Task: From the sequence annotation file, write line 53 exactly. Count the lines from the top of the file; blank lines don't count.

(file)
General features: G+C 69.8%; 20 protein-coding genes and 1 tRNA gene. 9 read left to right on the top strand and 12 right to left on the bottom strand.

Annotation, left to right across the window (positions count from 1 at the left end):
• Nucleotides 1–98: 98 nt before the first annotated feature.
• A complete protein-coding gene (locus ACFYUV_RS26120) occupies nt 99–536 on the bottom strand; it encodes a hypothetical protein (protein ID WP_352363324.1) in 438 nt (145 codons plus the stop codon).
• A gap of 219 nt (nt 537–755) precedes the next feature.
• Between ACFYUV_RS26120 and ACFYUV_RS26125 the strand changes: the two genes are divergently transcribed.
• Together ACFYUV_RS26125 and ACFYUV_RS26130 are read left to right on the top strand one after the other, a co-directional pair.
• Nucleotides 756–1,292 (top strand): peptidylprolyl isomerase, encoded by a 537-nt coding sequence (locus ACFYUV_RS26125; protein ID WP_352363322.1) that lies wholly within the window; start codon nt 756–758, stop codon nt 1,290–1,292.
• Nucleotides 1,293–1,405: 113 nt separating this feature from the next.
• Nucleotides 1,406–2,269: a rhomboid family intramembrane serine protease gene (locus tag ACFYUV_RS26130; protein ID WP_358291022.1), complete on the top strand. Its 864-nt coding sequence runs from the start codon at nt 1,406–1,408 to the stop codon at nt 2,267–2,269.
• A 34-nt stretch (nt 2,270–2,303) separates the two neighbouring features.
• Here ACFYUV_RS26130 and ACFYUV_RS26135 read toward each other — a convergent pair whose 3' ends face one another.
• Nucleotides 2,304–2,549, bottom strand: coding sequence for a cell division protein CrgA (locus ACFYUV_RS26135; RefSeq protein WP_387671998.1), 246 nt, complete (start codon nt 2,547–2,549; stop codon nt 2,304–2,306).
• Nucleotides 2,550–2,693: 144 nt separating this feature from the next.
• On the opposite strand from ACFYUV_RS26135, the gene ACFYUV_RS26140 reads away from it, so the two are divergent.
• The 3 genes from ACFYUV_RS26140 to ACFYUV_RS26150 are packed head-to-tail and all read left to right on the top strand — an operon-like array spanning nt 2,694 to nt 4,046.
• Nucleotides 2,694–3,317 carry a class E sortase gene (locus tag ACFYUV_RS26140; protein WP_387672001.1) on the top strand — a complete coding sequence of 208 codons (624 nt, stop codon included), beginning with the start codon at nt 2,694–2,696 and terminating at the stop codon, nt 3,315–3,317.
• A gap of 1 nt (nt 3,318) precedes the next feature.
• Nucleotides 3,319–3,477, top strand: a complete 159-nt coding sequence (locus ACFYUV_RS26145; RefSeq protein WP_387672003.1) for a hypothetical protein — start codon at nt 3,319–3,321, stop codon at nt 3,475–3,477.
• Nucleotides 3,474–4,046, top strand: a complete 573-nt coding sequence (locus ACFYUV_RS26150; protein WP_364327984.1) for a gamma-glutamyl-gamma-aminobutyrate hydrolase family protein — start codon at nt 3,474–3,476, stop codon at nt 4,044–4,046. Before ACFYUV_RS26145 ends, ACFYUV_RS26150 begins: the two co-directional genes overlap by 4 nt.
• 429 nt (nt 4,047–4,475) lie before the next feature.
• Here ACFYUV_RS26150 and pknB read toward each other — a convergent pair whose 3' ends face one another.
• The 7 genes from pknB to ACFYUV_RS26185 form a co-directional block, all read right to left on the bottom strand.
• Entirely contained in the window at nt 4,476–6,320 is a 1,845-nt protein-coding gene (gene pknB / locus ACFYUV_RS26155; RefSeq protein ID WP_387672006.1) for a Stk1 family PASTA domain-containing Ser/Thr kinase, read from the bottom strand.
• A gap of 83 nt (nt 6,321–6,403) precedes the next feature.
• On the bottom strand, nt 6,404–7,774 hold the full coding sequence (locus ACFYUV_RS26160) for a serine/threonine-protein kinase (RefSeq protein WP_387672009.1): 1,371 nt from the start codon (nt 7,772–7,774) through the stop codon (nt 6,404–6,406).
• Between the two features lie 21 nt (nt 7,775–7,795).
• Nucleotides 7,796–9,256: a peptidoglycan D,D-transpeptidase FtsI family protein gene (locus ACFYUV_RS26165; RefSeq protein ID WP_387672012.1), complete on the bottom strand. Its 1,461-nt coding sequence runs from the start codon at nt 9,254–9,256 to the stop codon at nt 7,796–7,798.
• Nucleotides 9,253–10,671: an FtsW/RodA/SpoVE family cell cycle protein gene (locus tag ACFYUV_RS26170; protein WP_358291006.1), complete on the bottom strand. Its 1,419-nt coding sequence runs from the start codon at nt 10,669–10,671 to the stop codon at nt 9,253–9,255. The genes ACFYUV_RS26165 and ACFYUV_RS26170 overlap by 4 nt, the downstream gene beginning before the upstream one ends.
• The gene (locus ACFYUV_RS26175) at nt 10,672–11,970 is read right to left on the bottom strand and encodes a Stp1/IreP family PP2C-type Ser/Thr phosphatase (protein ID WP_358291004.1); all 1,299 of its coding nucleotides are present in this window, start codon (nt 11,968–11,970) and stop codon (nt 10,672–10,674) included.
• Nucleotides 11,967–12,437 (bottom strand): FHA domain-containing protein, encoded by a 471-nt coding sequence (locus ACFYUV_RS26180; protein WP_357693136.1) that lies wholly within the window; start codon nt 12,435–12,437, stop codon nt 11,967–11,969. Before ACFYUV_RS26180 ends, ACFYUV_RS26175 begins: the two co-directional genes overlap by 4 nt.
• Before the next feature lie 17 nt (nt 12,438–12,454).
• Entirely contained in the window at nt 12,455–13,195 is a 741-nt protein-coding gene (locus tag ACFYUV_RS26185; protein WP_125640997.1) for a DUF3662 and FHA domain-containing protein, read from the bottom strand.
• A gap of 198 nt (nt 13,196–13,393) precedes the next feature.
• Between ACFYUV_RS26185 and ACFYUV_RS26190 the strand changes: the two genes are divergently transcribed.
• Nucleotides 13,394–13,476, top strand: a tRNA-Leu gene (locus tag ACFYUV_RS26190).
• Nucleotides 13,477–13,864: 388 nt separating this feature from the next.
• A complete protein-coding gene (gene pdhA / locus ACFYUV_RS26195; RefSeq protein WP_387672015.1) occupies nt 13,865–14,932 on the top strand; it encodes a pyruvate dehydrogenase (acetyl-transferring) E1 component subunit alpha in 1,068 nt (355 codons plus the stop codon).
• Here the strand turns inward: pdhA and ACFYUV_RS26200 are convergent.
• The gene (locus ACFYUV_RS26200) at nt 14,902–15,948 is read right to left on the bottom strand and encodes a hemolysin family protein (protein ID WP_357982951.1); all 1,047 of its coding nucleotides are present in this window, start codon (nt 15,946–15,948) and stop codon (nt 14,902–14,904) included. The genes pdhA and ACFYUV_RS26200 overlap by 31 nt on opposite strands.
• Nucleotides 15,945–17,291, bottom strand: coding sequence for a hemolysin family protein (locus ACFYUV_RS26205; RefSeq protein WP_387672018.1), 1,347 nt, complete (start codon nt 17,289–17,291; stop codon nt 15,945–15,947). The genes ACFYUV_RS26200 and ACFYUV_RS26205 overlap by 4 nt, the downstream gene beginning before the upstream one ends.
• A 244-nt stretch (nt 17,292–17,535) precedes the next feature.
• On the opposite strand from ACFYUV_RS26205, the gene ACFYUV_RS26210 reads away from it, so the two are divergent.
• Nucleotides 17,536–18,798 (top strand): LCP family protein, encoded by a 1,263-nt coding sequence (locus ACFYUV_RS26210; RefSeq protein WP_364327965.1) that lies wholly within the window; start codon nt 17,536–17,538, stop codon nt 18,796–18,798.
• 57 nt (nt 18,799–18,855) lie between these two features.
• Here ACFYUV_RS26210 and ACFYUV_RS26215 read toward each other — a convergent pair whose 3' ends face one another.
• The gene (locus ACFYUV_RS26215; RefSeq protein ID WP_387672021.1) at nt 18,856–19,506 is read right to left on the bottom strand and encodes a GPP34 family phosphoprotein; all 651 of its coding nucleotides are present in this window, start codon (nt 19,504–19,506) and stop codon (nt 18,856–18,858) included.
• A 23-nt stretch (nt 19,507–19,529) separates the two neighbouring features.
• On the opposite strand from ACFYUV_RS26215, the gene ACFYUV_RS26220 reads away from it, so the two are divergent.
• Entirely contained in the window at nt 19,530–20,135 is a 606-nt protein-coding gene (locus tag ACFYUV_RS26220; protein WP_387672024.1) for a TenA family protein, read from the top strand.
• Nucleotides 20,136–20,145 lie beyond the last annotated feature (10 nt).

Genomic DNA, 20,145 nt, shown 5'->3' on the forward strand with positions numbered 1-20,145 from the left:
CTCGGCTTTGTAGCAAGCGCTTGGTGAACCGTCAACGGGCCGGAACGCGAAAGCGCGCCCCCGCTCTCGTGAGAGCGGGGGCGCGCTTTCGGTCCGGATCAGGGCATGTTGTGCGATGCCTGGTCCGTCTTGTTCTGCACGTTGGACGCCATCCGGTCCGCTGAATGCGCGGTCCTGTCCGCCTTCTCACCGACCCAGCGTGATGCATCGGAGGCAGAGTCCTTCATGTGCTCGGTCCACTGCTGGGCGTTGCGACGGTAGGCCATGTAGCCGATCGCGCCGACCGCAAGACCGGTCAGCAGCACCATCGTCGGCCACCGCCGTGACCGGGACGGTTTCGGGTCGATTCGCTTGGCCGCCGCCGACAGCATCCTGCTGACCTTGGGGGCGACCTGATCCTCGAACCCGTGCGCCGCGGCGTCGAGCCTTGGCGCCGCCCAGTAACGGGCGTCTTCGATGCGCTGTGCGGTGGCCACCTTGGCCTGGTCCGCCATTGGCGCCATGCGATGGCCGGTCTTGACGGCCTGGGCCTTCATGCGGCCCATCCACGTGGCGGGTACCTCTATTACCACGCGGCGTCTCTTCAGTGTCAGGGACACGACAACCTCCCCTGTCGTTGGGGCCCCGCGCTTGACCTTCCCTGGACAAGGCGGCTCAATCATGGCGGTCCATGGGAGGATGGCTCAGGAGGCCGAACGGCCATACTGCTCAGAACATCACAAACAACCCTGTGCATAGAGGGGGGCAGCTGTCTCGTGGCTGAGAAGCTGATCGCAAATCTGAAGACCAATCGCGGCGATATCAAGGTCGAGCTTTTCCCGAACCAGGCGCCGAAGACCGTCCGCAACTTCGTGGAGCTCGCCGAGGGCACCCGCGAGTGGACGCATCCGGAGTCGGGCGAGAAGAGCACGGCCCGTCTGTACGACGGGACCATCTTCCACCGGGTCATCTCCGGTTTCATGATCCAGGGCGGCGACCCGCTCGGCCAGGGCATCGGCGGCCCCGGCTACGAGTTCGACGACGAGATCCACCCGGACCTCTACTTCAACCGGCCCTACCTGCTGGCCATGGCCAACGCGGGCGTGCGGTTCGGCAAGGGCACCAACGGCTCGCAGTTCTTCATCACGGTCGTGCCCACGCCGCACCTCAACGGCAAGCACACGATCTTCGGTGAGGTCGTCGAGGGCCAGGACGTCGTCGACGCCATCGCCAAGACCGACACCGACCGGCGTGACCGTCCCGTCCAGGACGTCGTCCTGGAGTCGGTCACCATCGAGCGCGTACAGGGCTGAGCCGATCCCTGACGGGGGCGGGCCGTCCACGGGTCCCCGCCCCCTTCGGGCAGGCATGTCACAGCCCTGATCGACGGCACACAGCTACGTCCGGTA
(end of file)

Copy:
CTCGGCTTTGTAGCAAGCGCTTGGTGAACCGTCAACGGGCCGGAACGCGAAAGCGCGCCCCCGCTCTCGTGAGAGCGGGGGCGCGCTTTCGGTCCGGATCAGGGCATGTTGTGCGATGCCTGGTCCGTCTTGTTCTGCACGTTGGACGCCATCCGGTCCGCTGAATGCGCGGTCCTGTCCGCCTTCTCACCGACCCAGCGTGATGCATCGGAGGCAGAGTCCTTCATGTGCTCGGTCCACTGCTGGGCGTTGCGACGGTAGGCCATGTAGCCGATCGCGCCGACCGCAAGACCGGTCAGCAGCACCATCGTCGGCCACCGCCGTGACCGGGACGGTTTCGGGTCGATTCGCTTGGCCGCCGCCGACAGCATCCTGCTGACCTTGGGGGCGACCTGATCCTCGAACCCGTGCGCCGCGGCGTCGAGCCTTGGCGCCGCCCAGTAACGGGCGTCTTCGATGCGCTGTGCGGTGGCCACCTTGGCCTGGTCCGCCATTGGCGCCATGCGATGGCCGGTCTTGACGGCCTGGGCCTTCATGCGGCCCATCCACGTGGCGGGTACCTCTATTACCACGCGGCGTCTCTTCAGTGTCAGGGACACGACAACCTCCCCTGTCGTTGGGGCCCCGCGCTTGACCTTCCCTGGACAAGGCGGCTCAATCATGGCGGTCCATGGGAGGATGGCTCAGGAGGCCGAACGGCCATACTGCTCAGAACATCACAAACAACCCTGTGCATAGAGGGGGGCAGCTGTCTCGTGGCTGAGAAGCTGATCGCAAATCTGAAGACCAATCGCGGCGATATCAAGGTCGAGCTTTTCCCGAACCAGGCGCCGAAGACCGTCCGCAACTTCGTGGAGCTCGCCGAGGGCACCCGCGAGTGGACGCATCCGGAGTCGGGCGAGAAGAGCACGGCCCGTCTGTACGACGGGACCATCTTCCACCGGGTCATCTCCGGTTTCATGATCCAGGGCGGCGACCCGCTCGGCCAGGGCATCGGCGGCCCCGGCTACGAGTTCGACGACGAGATCCACCCGGACCTCTACTTCAACCGGCCCTACCTGCTGGCCATGGCCAACGCGGGCGTGCGGTTCGGCAAGGGCACCAACGGCTCGCAGTTCTTCATCACGGTCGTGCCCACGCCGCACCTCAACGGCAAGCACACGATCTTCGGTGAGGTCGTCGAGGGCCAGGACGTCGTCGACGCCATCGCCAAGACCGACACCGACCGGCGTGACCGTCCCGTCCAGGACGTCGTCCTGGAGTCGGTCACCATCGAGCGCGTACAGGGCTGAGCCGATCCCTGACGGGGGCGGGCCGTCCACGGGTCCCCGCCCCCTTCGGGCAGGCATGTCACAGCCCTGATCGACGGCACACAGCTACGTCCGGTA